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She signed up for the 10.2 mile run but wasn’t feeling exactly right that morning. She couldn’t put her finger on it. She was just a little off but that wasn’t going to stop her! She bounced out of bed and decided to do the 6.5 mile option instead of the 10.2—a decision that turned out to be one of the best she ever made.

The start was a little fast. Everyone was ready to get moving on the chilly and very wet morning. Soon the 158 runners headed into the woods and formed a single line, slowing the pace which was a good thing. The trails were incredibly slippery with tons of thick mud after much rain that winter. One runner took a face plant when crossing the creek and came up with a big gash on his forehead and blood dripping down his face.

“Are you OK said the girl?”

“Yes, I am just happy to be out here,” he responded.

“Me, too!” she replied. There were smiles on everyone’s faces as they headed up steep hills and carefully focused on the each step.

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At the half way mark, she was feeling OK but a little more tired than usual. No problem she said to herself, just having an off day. It was time to focus on other things, talk to people, make some jokes and carry on. She found a guy wearing a shirt that said, “Idiot Runner’s Club – Run, Smile, Drink Water and Don’t Die.” This sounds like my kind of runner thought the girl! They chatted and laughed about how slow they were going but how happy they were to be there instead of sitting on a couch or still sleeping in bed. The mud was so thick that their shoes nearly got sucked off but happily they went up yet another hill.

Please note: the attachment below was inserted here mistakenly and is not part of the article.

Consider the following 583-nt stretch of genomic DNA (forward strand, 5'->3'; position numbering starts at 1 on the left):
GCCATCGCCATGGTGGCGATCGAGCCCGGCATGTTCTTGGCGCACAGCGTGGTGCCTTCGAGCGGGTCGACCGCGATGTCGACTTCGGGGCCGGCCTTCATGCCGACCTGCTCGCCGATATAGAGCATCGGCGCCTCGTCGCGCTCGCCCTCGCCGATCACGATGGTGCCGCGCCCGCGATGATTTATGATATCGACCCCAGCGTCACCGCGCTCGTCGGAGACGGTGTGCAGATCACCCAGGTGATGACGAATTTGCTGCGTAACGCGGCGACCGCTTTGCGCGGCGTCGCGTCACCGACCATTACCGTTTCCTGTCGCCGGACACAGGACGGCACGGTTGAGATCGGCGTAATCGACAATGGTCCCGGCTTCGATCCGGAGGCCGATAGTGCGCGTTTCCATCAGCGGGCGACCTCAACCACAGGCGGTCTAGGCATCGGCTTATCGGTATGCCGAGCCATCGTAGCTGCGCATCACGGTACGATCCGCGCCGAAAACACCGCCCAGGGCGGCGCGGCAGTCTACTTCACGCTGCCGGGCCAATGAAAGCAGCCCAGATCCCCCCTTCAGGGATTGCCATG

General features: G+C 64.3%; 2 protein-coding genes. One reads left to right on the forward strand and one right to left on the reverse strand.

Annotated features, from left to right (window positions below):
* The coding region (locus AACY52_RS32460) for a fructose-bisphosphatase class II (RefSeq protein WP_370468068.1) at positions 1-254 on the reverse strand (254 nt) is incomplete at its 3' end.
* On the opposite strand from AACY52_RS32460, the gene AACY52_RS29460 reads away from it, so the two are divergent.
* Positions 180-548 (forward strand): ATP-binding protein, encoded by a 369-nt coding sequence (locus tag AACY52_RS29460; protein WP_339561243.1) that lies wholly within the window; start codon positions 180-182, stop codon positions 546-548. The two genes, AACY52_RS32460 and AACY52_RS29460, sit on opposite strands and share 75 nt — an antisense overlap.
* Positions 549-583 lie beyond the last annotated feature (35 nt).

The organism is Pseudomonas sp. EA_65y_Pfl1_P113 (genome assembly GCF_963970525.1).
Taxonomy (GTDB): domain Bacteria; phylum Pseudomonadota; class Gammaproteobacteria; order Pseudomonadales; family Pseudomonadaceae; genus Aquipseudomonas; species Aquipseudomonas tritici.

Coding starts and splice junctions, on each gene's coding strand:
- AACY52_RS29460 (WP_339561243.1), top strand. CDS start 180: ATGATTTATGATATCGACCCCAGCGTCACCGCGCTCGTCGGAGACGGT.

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Even though she wasn’t moving very quickly, her heart was starting to race quite fast. She slowed down and was walking more than running. She put her hands in the air a few times feeling like it was getting a little hard to breathe. Just focus on the gorgeous trails and it will be over soon, she told herself.

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There is that Idiot Runner again. He caught up and they were passing each other back and forth. It was time for more chatting and laughter. Only a few more hills and it will be time to relax and enjoy the day. One final push, climbing up through the narrow Indian Rockhouse and the race is almost over.

It is only 6.5 miles, she thought why does this feel so hard? She had run 50Ks and didn’t feel this bad. There goes a female racer. She will have to see if she can catch her but just felt so tired and ready to stop. Then she heard the crowd and knew that the end was near. She pushed as hard as she could one final time to make it to the finish line—she did it! And then she decided to sit down for a minute, she really didn’t feel so good … and then there was darkness …

…what is that noise?